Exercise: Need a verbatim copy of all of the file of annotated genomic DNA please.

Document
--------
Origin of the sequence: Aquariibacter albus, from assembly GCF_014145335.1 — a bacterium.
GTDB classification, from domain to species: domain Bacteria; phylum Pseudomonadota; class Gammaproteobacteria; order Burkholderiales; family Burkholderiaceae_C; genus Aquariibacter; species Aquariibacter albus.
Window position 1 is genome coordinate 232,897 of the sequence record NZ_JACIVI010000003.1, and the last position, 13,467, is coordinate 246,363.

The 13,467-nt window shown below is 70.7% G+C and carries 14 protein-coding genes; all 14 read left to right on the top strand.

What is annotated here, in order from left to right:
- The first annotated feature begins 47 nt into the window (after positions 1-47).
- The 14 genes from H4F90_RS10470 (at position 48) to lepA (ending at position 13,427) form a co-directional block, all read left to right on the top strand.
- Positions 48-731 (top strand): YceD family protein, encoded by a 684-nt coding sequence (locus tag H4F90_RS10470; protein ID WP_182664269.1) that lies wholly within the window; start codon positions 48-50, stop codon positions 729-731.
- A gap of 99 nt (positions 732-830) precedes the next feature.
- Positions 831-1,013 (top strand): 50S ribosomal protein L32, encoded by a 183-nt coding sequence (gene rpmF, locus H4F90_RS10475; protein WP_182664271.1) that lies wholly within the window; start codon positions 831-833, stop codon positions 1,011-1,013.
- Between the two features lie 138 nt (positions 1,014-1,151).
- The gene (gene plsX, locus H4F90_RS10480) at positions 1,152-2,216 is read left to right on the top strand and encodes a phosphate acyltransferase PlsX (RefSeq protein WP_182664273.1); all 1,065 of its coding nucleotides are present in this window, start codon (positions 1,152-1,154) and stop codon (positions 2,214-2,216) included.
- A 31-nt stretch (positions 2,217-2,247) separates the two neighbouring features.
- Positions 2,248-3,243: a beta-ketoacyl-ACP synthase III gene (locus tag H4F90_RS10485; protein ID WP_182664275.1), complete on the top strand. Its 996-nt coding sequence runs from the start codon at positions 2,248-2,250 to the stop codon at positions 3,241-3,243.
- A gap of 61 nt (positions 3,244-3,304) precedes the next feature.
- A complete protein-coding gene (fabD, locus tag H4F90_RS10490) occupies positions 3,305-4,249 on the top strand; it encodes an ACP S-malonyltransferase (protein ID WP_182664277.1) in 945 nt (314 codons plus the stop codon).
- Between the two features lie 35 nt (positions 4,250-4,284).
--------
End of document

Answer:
Origin of the sequence: Aquariibacter albus, from assembly GCF_014145335.1 — a bacterium.
GTDB classification, from domain to species: domain Bacteria; phylum Pseudomonadota; class Gammaproteobacteria; order Burkholderiales; family Burkholderiaceae_C; genus Aquariibacter; species Aquariibacter albus.
Window position 1 is genome coordinate 232,897 of the sequence record NZ_JACIVI010000003.1, and the last position, 13,467, is coordinate 246,363.

The 13,467-nt window shown below is 70.7% G+C and carries 14 protein-coding genes; all 14 read left to right on the top strand.

What is annotated here, in order from left to right:
- The first annotated feature begins 47 nt into the window (after positions 1-47).
- The 14 genes from H4F90_RS10470 (at position 48) to lepA (ending at position 13,427) form a co-directional block, all read left to right on the top strand.
- Positions 48-731 (top strand): YceD family protein, encoded by a 684-nt coding sequence (locus tag H4F90_RS10470; protein ID WP_182664269.1) that lies wholly within the window; start codon positions 48-50, stop codon positions 729-731.
- A gap of 99 nt (positions 732-830) precedes the next feature.
- Positions 831-1,013 (top strand): 50S ribosomal protein L32, encoded by a 183-nt coding sequence (gene rpmF, locus H4F90_RS10475; protein WP_182664271.1) that lies wholly within the window; start codon positions 831-833, stop codon positions 1,011-1,013.
- Between the two features lie 138 nt (positions 1,014-1,151).
- The gene (gene plsX, locus H4F90_RS10480) at positions 1,152-2,216 is read left to right on the top strand and encodes a phosphate acyltransferase PlsX (RefSeq protein WP_182664273.1); all 1,065 of its coding nucleotides are present in this window, start codon (positions 1,152-1,154) and stop codon (positions 2,214-2,216) included.
- A 31-nt stretch (positions 2,217-2,247) separates the two neighbouring features.
- Positions 2,248-3,243: a beta-ketoacyl-ACP synthase III gene (locus tag H4F90_RS10485; protein ID WP_182664275.1), complete on the top strand. Its 996-nt coding sequence runs from the start codon at positions 2,248-2,250 to the stop codon at positions 3,241-3,243.
- A gap of 61 nt (positions 3,244-3,304) precedes the next feature.
- A complete protein-coding gene (fabD, locus tag H4F90_RS10490) occupies positions 3,305-4,249 on the top strand; it encodes an ACP S-malonyltransferase (protein ID WP_182664277.1) in 945 nt (314 codons plus the stop codon).
- Between the two features lie 35 nt (positions 4,250-4,284).